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Children's Fiction Fantasy & Magic

Everton Miles Is Stranger Than Me

The Night Flyer's Handbook

by (author) Philippa Dowding

Dundurn Press
Initial publish date
Oct 2016
Fantasy & Magic, Self-Esteem & Self-Reliance, Adolescence
Recommended Age
9 to 12
Recommended Grade
4 to 7
Recommended Reading age
9 to 12
  • Paperback / softback

    Publish Date
    Oct 2016
    List Price
  • eBook

    Publish Date
    Oct 2016
    List Price

Classroom Resources

Download Teacher’s Guide

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Where to buy it


The sequel to The Strange Gift of Gwendolyn Golden, shortlisted for the OLA Red Maple Award.

I wander around like any normal, paranoid, self-absorbed teenager. Do we all think we’re being chased by deadly entities, I wonder? Probably, but how many of us actually are?

Gwendolyn Golden, Night Flyer, floats over the cornfields all summer. What draws her to the same spot, night after night? All she knows is that change is coming: she’s starting high school plus there’s a strange new boy in town.

He’s Everton Miles and he’s a Night Flyer, too.

Soon the mismatched teenagers face dangers they never imagined, including a fallen Spirit Flyer, a kidnapping, and the eternal darkness of The Shade. How will Gwendolyn handle her new life and grade nine? With help from the Night Flyer’s Handbook and her strange new friend, it might not be that hard.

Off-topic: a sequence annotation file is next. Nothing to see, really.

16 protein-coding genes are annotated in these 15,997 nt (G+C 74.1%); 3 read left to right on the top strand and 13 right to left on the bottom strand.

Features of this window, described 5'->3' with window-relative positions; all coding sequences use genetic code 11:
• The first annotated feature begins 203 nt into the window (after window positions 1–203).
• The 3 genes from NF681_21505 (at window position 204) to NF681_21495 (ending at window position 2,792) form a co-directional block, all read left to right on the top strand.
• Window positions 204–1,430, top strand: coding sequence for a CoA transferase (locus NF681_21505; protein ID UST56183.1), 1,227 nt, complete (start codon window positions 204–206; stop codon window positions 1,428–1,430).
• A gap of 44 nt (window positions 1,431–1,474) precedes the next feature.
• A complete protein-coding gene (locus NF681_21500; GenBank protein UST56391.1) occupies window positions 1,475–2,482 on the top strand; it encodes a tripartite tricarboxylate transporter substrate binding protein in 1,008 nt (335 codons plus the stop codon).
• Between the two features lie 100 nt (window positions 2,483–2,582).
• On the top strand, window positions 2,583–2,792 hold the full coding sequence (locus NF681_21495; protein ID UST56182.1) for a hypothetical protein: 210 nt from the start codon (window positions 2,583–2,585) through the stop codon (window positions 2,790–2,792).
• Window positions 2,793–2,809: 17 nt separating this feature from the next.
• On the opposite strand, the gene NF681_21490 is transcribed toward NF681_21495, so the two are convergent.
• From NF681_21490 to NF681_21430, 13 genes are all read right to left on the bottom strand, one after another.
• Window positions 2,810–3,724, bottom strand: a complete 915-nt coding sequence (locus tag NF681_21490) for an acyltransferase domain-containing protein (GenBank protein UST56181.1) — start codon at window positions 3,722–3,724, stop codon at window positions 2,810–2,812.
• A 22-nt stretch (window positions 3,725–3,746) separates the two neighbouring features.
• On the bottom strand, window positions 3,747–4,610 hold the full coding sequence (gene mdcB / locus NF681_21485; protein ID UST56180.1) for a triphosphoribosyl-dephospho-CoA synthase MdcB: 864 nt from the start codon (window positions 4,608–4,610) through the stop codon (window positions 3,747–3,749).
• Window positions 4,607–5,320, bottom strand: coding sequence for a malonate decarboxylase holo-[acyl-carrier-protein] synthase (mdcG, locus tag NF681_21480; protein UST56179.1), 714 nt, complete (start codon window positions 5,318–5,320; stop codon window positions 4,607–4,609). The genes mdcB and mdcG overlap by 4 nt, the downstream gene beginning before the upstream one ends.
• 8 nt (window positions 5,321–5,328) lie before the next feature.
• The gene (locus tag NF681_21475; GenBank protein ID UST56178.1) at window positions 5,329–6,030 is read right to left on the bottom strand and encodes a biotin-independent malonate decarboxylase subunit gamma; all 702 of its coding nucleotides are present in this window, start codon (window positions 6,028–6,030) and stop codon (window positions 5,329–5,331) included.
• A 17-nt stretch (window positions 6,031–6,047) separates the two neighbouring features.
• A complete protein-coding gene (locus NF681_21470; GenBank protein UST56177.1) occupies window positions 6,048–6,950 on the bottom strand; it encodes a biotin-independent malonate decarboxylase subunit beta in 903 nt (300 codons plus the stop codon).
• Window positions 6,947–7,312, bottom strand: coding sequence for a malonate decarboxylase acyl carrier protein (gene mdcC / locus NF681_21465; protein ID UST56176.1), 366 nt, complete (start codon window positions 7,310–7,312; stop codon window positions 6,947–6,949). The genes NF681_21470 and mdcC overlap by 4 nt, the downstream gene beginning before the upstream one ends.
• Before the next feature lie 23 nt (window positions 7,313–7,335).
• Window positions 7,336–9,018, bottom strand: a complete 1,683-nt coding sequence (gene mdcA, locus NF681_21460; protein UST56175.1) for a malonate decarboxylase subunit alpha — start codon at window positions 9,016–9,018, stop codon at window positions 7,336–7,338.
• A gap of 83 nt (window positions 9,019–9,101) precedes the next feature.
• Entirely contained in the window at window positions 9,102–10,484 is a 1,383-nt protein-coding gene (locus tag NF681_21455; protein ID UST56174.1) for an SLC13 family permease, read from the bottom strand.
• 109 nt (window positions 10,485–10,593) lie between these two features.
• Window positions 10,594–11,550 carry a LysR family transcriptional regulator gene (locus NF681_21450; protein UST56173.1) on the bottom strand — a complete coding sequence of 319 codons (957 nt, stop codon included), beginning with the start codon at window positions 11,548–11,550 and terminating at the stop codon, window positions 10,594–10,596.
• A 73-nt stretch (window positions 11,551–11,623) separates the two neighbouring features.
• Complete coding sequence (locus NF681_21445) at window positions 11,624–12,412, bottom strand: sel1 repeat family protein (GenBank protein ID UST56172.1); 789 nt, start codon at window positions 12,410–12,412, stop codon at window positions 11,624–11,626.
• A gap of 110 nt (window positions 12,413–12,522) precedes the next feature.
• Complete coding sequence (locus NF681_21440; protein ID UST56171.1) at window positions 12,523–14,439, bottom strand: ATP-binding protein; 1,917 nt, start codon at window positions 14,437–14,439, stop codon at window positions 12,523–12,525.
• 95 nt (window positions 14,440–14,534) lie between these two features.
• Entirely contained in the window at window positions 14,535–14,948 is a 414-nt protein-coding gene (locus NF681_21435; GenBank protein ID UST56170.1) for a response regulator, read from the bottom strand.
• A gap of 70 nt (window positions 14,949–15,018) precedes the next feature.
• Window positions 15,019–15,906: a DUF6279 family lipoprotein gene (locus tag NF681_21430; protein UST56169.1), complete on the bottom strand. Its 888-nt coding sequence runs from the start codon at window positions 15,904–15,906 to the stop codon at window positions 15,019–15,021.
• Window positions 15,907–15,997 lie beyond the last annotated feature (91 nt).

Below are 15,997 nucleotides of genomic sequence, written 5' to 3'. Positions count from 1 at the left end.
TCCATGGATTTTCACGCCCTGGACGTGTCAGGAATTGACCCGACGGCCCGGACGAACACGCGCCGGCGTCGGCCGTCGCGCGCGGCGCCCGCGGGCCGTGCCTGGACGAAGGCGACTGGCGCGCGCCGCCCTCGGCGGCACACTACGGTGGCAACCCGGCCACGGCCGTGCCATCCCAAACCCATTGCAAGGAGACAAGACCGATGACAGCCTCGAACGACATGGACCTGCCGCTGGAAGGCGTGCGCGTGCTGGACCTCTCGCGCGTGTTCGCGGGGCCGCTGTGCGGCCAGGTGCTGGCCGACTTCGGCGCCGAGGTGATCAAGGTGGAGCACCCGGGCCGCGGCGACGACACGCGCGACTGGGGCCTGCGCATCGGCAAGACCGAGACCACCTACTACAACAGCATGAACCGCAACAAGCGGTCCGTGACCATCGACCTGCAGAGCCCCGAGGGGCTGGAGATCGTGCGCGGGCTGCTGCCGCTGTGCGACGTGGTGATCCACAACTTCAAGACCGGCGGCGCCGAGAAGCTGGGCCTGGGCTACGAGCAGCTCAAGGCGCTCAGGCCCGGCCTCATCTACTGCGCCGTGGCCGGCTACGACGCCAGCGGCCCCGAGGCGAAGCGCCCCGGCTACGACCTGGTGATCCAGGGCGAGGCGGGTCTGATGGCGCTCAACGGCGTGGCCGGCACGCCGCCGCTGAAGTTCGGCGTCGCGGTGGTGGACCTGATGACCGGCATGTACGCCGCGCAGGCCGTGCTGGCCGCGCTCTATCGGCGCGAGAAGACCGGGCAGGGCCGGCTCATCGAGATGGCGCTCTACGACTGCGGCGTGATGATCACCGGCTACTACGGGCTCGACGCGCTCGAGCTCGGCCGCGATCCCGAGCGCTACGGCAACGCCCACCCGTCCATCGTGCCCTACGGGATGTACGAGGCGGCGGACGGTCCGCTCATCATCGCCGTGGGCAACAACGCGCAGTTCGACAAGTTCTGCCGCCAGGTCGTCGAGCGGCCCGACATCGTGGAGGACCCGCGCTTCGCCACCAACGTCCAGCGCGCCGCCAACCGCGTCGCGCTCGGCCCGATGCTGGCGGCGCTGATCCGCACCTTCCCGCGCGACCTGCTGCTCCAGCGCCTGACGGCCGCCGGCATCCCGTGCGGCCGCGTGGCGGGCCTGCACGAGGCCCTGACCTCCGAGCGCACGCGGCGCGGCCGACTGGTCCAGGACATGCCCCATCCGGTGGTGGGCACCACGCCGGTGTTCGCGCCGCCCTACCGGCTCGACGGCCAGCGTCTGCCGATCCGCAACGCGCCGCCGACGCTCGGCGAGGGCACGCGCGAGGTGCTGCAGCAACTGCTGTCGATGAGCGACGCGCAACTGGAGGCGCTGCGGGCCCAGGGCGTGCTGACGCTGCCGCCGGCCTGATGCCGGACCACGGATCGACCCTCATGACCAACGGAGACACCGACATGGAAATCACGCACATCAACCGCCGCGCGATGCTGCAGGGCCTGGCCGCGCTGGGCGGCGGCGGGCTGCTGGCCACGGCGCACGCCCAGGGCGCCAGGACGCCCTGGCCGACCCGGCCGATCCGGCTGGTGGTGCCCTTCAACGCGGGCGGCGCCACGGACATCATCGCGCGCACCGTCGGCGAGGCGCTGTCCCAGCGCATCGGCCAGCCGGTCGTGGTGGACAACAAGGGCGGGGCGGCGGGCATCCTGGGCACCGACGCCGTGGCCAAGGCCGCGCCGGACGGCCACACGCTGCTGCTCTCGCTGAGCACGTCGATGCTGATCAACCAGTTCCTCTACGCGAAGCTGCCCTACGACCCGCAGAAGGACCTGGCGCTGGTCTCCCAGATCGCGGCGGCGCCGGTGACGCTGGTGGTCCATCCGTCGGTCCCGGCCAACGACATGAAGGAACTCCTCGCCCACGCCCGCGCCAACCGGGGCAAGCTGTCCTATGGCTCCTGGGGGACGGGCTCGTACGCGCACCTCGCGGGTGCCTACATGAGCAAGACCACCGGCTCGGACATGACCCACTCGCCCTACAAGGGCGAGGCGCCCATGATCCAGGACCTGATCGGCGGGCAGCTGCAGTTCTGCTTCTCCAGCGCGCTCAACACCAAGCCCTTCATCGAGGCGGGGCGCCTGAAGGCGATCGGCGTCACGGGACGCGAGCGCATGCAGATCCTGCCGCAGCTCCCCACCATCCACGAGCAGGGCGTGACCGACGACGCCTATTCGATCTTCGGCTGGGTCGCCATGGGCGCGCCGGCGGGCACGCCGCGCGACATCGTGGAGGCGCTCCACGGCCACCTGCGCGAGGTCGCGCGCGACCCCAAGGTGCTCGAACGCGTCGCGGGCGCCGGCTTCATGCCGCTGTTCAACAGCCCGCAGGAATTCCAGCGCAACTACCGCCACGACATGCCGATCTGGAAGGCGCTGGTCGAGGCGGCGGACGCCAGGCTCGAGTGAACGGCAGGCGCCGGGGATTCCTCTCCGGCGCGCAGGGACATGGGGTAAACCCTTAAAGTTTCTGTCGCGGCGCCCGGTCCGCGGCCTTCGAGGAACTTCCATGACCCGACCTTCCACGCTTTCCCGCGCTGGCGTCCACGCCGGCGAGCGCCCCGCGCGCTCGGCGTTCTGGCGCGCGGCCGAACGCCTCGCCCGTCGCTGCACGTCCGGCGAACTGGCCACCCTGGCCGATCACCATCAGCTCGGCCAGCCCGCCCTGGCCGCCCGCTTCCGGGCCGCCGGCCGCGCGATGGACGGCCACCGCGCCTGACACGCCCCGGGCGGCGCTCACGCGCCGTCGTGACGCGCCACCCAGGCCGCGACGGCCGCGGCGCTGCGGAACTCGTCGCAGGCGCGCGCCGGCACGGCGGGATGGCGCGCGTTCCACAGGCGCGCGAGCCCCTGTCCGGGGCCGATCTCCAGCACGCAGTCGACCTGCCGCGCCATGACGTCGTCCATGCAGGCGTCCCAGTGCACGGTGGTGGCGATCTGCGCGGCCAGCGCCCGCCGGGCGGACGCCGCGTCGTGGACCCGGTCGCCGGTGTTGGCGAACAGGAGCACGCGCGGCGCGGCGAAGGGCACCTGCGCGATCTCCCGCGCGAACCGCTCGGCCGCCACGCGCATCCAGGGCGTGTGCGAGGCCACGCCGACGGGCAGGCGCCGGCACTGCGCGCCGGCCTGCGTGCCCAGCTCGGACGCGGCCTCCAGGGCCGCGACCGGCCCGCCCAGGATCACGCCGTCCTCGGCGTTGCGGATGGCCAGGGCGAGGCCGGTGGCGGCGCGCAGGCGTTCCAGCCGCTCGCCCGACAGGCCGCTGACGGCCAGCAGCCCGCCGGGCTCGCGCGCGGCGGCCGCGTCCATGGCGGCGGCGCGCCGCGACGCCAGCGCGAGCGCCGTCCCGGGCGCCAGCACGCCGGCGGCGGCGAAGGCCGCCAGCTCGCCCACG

CCBC’s Best Books for Kids & Teens (Spring 2017) Selection

About the author

Philippa Dowding is a children’s author, poet, musician and copywriter. She has won many industry awards and has had poetry and short fiction published in journals across North America. Her children’s books have been nominated for numerous literary awards in Canada and abroad, including the SYRCA Diamond Willow, OLA Silver Birch, OLA Red Maple, Hackmatack and White Raven awards. In 2017, Myles and the Monster Outside was an OLA Silver Birch Express Honour Book and her 2021 novel, Firefly, won a Governor General’s Literary Award in the Children’s Literature – Text category. Philippa Dowding currently lives in Toronto, Ontario.

Philippa Dowding's profile page


  • Commended, CCBC’s Best Books for Kids & Teens (Spring 2017)
  • Commended, Dewey Divas and the Dudes Fall 2016 Picks

Excerpt: Everton Miles Is Stranger Than Me: The Night Flyer's Handbook (by (author) Philippa Dowding)

I’m flying.
It’s 3:00 a.m.
I glide, effortless, over the rooftops and church spires of my little town. I float over the park that Jez and I meet at when we sneak out at night. The empty swings creak in the gentle last-night-of-summer breeze. I drift over the wooded lot next to the park then float slowly above empty streets. The backyards, driveways, and rooftops pass below me like a miniature village, a child’s play-world.
Past the library, then I drift lazily over The Float Boat, the only candy store in town. Mrs. Forest, my Mentor, and her husband are tucked up inside, cozy against the night. My school, Bass Creek Senior Public School, drifts below me.